There was a couple of tourists from Indiana at the bar having margaritas. I am not sure why you would go here when there are so many neat authentic New York bars so close by. But, if you are a tourist I guess this is a familiar looking place where you might feel more comfortable.
I had a Magner’s Irish Cider
683) The Collins Bar
This place wasn’t open when I passed by earlier but it is right by Kevin St. James and Scruffy Duffy’s at 735 8th Avenue. Ah, another old classic that, to be repetitive, really makes you wonder why you would come all the way from Indiana and then go to a place just like one that you have at home. It isn’t like you couldn’t see this place.
They have a really great selection of bottled beers and a very decent selection of draft beers as well. They also had a major whiskey selection that included Tennessee whiskeys, Bourbons and Scotch. They also had about 20 kinds of tequilas. As you might expect, there was an old wood bar with a wooden footrest and plain wooden chairs. The music ranged from The Who to Dean Martin. Great clutter behind the bar including chalkboards displaying their beer and whiskey selections, their tequila selection, their specialty liquors (ooh, Pernod) ports and sherries, cognacs, and a limited wine selection.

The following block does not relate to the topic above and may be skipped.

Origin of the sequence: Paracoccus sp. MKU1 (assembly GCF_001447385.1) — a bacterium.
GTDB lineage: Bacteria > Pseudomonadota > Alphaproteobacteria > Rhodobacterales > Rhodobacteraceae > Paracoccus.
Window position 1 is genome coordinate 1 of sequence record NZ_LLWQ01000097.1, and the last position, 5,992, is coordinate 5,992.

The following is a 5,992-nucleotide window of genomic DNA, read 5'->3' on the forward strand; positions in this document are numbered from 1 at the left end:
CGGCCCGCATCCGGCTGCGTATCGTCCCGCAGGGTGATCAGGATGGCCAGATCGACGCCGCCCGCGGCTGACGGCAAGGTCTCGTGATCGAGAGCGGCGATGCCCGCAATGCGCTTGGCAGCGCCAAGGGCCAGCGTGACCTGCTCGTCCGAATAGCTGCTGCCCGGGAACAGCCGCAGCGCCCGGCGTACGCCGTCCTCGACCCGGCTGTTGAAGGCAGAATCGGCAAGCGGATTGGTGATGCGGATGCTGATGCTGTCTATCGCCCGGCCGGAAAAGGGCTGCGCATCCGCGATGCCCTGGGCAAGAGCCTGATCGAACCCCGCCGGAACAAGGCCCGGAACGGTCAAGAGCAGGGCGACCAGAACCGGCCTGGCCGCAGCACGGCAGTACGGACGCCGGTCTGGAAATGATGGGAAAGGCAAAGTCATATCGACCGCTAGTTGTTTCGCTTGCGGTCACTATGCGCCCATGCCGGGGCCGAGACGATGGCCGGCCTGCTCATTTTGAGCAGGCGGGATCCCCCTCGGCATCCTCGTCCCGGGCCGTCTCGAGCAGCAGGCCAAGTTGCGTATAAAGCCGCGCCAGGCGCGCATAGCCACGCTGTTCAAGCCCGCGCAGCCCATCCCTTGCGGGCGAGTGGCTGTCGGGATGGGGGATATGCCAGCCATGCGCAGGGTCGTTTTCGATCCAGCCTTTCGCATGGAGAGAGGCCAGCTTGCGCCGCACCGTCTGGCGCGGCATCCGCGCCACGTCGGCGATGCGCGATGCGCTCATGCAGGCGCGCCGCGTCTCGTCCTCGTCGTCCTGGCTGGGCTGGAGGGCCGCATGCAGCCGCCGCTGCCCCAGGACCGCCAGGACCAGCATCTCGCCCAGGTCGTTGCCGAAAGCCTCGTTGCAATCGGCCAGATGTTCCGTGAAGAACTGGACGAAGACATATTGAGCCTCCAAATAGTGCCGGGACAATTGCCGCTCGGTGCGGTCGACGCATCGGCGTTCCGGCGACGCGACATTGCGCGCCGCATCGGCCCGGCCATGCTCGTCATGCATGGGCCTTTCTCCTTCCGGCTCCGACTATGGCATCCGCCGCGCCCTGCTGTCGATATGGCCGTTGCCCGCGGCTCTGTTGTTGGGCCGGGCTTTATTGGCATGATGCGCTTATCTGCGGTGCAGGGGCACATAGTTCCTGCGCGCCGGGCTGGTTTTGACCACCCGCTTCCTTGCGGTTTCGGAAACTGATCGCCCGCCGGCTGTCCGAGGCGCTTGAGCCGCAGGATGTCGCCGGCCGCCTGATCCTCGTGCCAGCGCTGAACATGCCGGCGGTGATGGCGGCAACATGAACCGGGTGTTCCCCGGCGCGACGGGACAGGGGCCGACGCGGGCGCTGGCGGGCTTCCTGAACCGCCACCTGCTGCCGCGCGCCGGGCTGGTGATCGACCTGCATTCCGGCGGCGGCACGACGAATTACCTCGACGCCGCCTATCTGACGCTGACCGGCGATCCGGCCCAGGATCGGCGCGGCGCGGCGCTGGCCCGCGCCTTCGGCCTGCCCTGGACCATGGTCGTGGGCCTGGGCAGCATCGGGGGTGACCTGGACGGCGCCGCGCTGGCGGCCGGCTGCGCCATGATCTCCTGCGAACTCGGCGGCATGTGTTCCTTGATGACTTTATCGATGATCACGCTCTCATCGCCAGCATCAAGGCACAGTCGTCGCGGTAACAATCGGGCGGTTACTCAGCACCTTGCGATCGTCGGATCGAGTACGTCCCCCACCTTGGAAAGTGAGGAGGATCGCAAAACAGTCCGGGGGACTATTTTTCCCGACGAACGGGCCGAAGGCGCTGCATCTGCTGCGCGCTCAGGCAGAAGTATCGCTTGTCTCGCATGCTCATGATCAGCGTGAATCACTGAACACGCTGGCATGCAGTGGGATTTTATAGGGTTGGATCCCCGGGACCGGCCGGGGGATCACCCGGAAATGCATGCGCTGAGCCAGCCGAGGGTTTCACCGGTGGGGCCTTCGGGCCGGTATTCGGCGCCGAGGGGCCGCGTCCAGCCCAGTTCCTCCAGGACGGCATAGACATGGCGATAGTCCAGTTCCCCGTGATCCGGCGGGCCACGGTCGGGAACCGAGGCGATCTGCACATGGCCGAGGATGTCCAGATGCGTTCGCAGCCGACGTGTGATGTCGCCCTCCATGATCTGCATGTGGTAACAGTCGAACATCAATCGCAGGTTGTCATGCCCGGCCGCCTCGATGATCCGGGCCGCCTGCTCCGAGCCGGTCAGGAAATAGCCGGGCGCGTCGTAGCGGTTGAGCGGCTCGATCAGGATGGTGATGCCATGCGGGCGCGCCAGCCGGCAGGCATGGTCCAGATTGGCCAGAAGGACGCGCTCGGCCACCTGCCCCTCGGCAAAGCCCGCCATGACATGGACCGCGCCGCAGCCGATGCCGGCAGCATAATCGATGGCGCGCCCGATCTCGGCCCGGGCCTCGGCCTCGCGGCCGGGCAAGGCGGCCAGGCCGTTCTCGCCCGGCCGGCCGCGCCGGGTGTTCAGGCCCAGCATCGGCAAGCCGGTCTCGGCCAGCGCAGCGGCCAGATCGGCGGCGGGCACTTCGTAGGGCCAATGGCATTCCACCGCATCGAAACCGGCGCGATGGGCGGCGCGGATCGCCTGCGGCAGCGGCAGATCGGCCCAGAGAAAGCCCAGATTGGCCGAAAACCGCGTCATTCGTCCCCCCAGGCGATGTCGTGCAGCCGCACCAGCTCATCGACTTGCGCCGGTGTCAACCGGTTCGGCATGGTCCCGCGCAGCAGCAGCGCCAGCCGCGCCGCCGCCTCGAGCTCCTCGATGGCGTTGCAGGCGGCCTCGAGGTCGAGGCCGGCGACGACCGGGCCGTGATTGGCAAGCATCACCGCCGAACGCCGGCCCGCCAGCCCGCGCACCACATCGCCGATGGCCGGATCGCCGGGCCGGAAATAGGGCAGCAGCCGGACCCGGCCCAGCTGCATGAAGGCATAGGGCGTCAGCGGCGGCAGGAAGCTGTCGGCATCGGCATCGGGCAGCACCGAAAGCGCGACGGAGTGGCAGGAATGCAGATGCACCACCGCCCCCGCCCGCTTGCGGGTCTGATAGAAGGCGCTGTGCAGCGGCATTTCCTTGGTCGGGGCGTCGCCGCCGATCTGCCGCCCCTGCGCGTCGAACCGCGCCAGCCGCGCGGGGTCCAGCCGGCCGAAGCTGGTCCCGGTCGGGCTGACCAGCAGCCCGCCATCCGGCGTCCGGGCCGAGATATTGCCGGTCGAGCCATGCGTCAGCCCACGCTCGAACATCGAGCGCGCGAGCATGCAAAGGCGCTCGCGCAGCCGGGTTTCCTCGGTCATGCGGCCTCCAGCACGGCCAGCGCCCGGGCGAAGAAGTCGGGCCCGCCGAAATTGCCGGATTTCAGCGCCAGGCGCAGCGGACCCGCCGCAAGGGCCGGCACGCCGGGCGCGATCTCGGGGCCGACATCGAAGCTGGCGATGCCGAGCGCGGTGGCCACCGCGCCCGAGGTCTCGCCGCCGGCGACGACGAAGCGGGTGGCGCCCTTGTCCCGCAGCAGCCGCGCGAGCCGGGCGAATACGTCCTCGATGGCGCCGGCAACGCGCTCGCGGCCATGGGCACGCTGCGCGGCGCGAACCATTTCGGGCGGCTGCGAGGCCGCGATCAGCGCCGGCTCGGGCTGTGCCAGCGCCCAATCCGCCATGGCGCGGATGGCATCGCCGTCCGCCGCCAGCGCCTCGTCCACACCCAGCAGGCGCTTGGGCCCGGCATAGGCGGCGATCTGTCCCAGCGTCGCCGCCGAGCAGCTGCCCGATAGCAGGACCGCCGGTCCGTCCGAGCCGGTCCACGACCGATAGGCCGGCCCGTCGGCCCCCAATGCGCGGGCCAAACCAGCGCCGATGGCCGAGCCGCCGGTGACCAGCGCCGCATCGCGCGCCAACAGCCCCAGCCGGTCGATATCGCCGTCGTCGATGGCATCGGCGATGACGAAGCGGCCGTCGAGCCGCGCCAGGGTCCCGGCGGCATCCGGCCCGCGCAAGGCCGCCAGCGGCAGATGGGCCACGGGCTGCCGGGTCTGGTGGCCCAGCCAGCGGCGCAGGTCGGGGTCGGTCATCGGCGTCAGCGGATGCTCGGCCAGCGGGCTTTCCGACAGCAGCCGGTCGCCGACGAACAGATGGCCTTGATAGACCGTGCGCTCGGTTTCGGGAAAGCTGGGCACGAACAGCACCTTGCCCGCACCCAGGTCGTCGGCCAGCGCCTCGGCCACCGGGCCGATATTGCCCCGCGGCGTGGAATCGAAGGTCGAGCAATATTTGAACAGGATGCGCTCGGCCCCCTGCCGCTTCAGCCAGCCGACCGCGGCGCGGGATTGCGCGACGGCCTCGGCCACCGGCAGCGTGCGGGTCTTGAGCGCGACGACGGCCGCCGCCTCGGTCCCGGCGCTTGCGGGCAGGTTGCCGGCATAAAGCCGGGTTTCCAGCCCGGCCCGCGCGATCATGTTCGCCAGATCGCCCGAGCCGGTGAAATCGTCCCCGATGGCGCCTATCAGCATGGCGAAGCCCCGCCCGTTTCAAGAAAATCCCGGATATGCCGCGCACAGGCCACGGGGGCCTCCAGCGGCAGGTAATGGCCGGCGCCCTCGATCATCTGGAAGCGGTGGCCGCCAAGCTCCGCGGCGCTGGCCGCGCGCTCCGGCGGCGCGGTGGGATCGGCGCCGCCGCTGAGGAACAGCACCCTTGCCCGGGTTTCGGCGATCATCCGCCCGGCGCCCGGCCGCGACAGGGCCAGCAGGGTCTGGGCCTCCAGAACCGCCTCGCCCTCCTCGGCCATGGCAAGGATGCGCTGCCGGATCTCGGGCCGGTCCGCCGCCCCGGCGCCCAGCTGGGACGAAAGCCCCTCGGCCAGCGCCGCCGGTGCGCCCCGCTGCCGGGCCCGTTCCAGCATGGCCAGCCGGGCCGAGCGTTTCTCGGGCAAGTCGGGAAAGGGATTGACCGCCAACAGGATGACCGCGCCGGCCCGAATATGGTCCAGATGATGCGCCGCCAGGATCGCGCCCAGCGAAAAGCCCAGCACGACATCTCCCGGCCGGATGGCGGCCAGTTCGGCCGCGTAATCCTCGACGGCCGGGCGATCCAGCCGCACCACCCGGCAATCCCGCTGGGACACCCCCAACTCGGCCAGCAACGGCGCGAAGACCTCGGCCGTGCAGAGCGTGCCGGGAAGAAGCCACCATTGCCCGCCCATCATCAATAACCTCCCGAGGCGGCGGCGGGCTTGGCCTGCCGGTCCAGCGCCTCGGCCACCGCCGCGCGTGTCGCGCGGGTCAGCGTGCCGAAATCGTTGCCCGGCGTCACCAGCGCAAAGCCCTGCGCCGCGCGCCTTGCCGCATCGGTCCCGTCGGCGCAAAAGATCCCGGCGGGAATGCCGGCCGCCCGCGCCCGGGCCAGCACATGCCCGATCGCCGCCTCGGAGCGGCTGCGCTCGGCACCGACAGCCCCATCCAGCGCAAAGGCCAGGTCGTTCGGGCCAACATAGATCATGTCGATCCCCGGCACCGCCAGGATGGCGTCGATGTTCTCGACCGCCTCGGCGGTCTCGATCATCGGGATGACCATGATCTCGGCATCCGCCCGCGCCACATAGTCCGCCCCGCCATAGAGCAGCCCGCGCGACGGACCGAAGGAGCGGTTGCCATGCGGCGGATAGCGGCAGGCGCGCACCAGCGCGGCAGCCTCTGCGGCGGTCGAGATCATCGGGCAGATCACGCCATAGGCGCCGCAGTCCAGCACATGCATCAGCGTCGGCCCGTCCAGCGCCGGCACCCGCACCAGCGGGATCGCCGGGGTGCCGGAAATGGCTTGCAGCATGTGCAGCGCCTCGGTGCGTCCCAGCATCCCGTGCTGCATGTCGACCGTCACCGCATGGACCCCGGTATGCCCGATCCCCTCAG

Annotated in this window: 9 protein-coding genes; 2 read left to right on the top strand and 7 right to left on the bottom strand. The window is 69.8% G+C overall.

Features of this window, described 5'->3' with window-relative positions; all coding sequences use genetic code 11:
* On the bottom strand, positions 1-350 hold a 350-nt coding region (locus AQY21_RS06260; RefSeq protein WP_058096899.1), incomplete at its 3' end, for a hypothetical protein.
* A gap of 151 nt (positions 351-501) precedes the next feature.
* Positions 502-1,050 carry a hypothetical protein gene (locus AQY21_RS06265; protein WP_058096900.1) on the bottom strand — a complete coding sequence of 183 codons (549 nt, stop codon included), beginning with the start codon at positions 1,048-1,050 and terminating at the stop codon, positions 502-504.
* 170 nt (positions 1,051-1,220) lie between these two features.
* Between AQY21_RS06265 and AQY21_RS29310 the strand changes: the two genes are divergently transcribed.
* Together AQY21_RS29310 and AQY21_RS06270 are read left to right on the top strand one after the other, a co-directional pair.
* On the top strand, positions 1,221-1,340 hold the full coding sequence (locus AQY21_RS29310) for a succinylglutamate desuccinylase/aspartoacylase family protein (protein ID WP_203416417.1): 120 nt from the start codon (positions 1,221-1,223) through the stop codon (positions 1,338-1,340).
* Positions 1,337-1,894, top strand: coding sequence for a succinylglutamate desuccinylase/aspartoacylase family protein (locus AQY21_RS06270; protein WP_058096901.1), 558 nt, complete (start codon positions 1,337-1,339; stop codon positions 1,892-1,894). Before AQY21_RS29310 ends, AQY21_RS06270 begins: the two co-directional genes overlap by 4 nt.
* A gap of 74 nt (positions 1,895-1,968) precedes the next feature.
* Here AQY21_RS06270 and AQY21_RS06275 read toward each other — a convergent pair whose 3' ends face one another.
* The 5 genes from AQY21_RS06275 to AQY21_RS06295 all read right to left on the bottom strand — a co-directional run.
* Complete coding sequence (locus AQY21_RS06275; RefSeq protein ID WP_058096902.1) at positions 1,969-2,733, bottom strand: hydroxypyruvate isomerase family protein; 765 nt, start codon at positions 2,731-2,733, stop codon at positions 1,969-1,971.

Neat old cabinets, shelves and mirrors behind the bar. The wall opposite the bar was kind of peeling red paint above black wood paneling with a narrow ledge for drinks. A church-like pew in the back had tables with candles sitting in front of it. There were candles sitting on the bar as well. Another little ledge with stools in front was in the back next to the dartboard lane. Maps and pictures of baseball players, pin-up girls, a gold framed mirror, and much more hung on the red wall. The back wall was a somewhat pale green.
There were two guys and a girl in there and I couldn’t quite tell if they were from out of town or not. They were half in the bag (and this is coming from me after having five drinks) and were half discussing and half arguing about where to go for dinner. One of the guys was drinking Long Island ice teas with cranberry juice instead of Coca Cola.
Anyway, if you are in the Times Square area and want to do something other than hit places like Bennigan’s you could do a lot worse than just popping into the three in a row on 8th Avenue between 46th and 47th Streets.
I had a draft Rogue Brutal Bitter and a wee sample of Brooklyn Scorcher provided by Tara.
Tara, The Generous Bartender
They were both quite hoppy but the Brooklyn Scorcher had a nice pear-like back taste to it. I withstood the temptation to toss down a shot of Pernod.
Well, there may be more of the old bars hanging on in this neck of the woods, but there are, alas, still a few that didn't make it.
The Former Monte-Tecla
A pretty decent day, five bars in all making 683 for the year and leaving 317 to go.